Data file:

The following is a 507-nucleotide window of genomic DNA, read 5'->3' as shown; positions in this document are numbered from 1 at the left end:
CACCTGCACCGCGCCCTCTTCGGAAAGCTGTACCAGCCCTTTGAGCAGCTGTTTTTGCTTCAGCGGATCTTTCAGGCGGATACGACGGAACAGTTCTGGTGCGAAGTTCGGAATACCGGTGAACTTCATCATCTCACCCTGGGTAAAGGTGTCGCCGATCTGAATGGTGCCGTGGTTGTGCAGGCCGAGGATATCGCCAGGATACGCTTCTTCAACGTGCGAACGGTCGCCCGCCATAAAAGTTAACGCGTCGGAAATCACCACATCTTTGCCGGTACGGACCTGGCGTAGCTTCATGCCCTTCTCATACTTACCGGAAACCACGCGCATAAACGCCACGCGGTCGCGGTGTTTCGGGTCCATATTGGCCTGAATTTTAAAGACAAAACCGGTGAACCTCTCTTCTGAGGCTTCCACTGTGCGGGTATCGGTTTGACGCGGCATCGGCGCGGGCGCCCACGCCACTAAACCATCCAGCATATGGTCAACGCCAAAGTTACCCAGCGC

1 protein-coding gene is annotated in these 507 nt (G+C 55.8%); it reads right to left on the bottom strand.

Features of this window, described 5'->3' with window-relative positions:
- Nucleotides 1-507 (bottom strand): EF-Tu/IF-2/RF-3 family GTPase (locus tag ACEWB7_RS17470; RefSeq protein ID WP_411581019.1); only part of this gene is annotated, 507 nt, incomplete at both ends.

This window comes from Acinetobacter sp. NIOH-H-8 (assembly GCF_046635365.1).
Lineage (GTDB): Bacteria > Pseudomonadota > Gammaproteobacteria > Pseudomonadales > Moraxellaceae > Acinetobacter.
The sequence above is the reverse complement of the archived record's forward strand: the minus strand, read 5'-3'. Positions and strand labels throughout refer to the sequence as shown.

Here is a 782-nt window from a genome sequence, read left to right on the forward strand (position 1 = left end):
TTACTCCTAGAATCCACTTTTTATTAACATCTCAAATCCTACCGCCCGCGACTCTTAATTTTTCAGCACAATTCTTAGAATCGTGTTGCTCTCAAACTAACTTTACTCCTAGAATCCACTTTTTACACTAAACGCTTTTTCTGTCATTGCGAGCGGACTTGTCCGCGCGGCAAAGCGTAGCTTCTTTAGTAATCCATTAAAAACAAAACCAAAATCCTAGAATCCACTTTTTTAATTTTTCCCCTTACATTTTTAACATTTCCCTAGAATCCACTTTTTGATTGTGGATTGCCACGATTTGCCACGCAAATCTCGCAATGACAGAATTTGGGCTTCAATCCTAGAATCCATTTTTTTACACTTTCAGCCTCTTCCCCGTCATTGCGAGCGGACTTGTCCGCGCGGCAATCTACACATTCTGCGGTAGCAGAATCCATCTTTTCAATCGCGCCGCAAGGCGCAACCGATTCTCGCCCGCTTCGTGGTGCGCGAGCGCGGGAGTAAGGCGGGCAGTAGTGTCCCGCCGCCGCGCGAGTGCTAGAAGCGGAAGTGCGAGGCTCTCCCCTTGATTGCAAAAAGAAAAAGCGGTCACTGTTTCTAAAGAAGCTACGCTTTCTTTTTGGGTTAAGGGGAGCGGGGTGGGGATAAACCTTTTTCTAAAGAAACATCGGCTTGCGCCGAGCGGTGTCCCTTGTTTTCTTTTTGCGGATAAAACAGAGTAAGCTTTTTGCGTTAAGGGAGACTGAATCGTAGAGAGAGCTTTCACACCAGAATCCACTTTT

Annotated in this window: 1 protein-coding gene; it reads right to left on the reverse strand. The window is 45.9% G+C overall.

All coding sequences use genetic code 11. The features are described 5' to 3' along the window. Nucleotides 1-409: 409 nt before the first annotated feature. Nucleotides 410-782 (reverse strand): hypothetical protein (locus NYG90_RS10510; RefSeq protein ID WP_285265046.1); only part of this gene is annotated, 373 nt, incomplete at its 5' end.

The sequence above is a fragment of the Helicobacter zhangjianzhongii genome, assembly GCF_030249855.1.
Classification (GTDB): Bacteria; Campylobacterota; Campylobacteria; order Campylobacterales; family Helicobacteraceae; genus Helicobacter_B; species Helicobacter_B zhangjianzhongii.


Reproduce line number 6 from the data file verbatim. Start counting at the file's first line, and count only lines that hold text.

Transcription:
This window comes from Acinetobacter sp. NIOH-H-8 (assembly GCF_046635365.1).